By Bob Hertzel
Times West Virginian
COLLEGE PARK, Md. —
OK, it wasn’t exactly “The Drive,” and Geno Smith wasn’t exactly John Elway, either, but in West Virginia University lore what happened to save the Mountaineers’ 37-31 victory over Maryland on Saturday deserves at least an asterisk in the history books.
See, disaster was lurking right around the corner after WVU had played a nearly flawless first half, taking a 27-10 lead that would within 3 minutes and 24 seconds of the second half swell to 34-10 on a pass from Smith to his former high school teammate Stedman Bailey.
Players were having a rollicking good time on the sidelines, Smith at times urging the large contingent of Mountaineer fans among the 53,627 on hand to cheer louder and players walking around with their heads bouncing up and down like a bobblehead doll.
But Maryland, which was well on its way to losing for the sixth straight time to WVU, had a touch of the “we-ain’t-taking-this-sitting-down” in them and came roaring from behind.
“I don’t expect anyone to quit,” Terrapin coach Randy Edsall proclaimed after the game. “On a Randy Edsall-coached team there are never going to be any quitters. If there is someone who is going to be a quitter, they aren’t going to be on this team.”
He did not explain how he squared that with quitting his job at Connecticut, but that is another story.
What happened in this game was the Terps got a new life while the Mountaineers went stale on offense and defense, Maryland scoring three consecutive touchdowns. Suddenly, there were kicking off with 10:23 left down by only a field goal.
WVU had to run some plays, run some clock and get some points to put the game away.
It wasn’t anything like Elway’s drive in the 1987 AFC championship game against Cleveland, going 98 yards to tie the game with 37 seconds left. It wasn’t even anything like Smith’s drive last year to tie the game on the final play of regulation against Marshall.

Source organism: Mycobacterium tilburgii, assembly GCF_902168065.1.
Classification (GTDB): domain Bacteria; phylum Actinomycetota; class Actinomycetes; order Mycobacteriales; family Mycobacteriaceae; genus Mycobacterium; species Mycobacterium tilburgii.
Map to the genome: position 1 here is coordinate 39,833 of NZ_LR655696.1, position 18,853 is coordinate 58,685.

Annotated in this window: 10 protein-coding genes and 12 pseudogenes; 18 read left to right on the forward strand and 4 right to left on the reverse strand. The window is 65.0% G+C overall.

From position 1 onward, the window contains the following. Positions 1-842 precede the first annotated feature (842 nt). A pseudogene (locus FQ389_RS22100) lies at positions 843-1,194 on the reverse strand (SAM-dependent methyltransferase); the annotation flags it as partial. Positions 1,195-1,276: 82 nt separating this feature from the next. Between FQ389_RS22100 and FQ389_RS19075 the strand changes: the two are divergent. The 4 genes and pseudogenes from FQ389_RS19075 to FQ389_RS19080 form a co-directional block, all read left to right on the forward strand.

But considering the prize they were playing for was a home showdown against LSU this week, with a win there perhaps propelling them into the national championship picture, this was a big moment.
“I think we all knew how big it was,” Smith said. “You play enough games, you understand how important momentum is and that you have to go out and make a play. You use the same model; you get first down after first down and don’t worry about scoring.”
And that was what he did. There were some scary moments along the way, to be sure, having to convert on third-and-4 with a pass to Bailey for 21 yards and then facing a third-and-9 and finding Ryan Nehlen for his first collegiate catch and first down at the most clutch moment.
The Mountaineers pushed the ball all the way to the Maryland 3 with a first down, only to have Shawne Alston be thrown for a loss of a yard and then Smith throw incomplete to Tyler Urban deep in the end zone and then badly miss Bailey on a fade.
“He missed a couple of throws on the goal line he has to make and he didn’t,” WVU coach Dana Holgorsen said. “The one on the goal line was awful. We knew we’d get single coverage. Stedman had an unbelievable release, and the throw was terrible. It’s a part of Geno’s game that has to get better.”
“It was an easy throw. I made it look hard,” Smith admitted.
So he was no Elway, but the Mountaineers were in position to bring Tyler Bitancurt on to kick a field goal that widened the gap to six, which completely changed Maryland’s approach as it got the ball one final time.
Once again Maryland made its way down the field through the Mountaineer defense, getting themselves down to the WVU 35 with 1:20 to play, but instead of being able to go for position and a tying field goal, they had to play for a touchdown.
Faced with a third-and-8, quarterback Danny O’Brien thought he had a receiver breaking open on a slant and went for him, only to have safety Eain Smith cut in front and make an interception, ending the comeback.
The Mountaineers had entered the game without having taken the ball away from the opposition this year, but they had three interceptions ... interestingly enough, one each by the three safeties — Smith, Darwin Cook and Terence Garvin, who ran his first college interception back for a touchdown 37 yards for a WVU score.
In many ways, this was a game that defied belief, perhaps a trademark game under the Holgorsen regime.
WVU had 27 first downs, Maryland 29. The two teams combined to run 167 plays, good for 957 yards. WVU threw 49 passes and completed 36, Smith reaching a career high with 388 yards.
Oddly, only one was for a touchdown.
For what is believed to be the first time in school history, three receivers caught passes for more than 100 yards. Tavon Austin had 11 receptions, second most in school history, for 122 yards; Bailey caught eight for 113; and Ivan McCartney eight for 101.
Email Bob Hertzel at firstname.lastname@example.org. Follow on Twitter @bhertzel.